BoJ Meeting Should be Nonevent for Yen

It was a topsy-turvy day for the Japanese Yen which initially traded higher against all of the major currencies during the Asian and early European trading session only to give up most of its gains in North America. The initial rally in the Yen crosses was driven by China’s decision to inject more than 225 billion yuan into the financial system. This announcement drove the Nikkei as well as other Asian stocks sharply higher (more on this in the dollar portion of our commentary). However when U.S. stocks opened for trading and started to decline, USD/JPY followed, giving up nearly all of its gains by the end of the day. The Bank of Japan is expected to make its monetary policy announcement tonight and we don’t expect any changes. The BoJ is happy with the uptrend in inflation and improvements in growth. The consumption tax poses a major risk for the economy but until we start to see demand contract, the BoJ will not act. In fact we still expect growth and consumption to accelerate ahead of the increase in April. While traders should keep an eye out for the comments from BoJ Governor Kuroda, in all likelihood we expect the BoJ decision to be a nonevent for the Yen.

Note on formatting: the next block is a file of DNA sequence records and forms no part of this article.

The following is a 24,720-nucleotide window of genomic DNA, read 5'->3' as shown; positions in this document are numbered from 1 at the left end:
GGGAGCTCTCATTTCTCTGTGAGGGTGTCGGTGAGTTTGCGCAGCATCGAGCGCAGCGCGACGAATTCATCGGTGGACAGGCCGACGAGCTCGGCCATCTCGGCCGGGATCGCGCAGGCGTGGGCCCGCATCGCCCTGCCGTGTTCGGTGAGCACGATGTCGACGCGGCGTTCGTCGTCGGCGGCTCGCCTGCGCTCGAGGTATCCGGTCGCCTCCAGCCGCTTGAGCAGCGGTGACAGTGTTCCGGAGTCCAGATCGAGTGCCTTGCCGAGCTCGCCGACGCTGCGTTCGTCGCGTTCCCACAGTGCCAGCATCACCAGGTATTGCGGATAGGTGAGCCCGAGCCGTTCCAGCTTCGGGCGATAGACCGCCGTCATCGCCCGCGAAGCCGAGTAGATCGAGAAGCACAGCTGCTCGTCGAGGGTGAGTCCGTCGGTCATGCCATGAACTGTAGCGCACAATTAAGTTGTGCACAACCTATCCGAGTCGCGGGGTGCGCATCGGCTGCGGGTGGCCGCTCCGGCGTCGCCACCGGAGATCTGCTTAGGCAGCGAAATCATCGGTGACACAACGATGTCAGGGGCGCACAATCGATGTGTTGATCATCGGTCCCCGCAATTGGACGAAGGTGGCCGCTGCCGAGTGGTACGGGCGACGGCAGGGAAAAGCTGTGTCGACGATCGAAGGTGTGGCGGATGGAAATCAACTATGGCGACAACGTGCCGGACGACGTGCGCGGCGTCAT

EUR: Optimism from the ECB

The euro ended the day unchanged against the U.S. dollar on the back of mixed economic data. The ZEW survey is a measure of investor confidence and according to the latest report, investors are more confident about current conditions in Germany but less confident about the country’s outlook. This would be worrisome if not for the Eurozone ZEW survey which rose to its highest level since the first quarter of 2004. This improvement indicates that analysts and economists are optimistic on the region’s future despite concerns about growth in countries such as France. ECB member Nowotny shares this rosy outlook. He said today that while the euro upswing is weak, the ECB could revise up its growth forecasts because there is more upside than downside risks for the region. While this conflicts with ECB President Draghi’s view that “growth risks remain on the downside,” it is consistent with our view that the Eurozone economy will recover this year, albeit at a more sluggish pace compared to its peers. There are no Eurozone economic reports scheduled for release tomorrow but the flash PMI reports are due for release on Thursday and they should be big movers for the euro.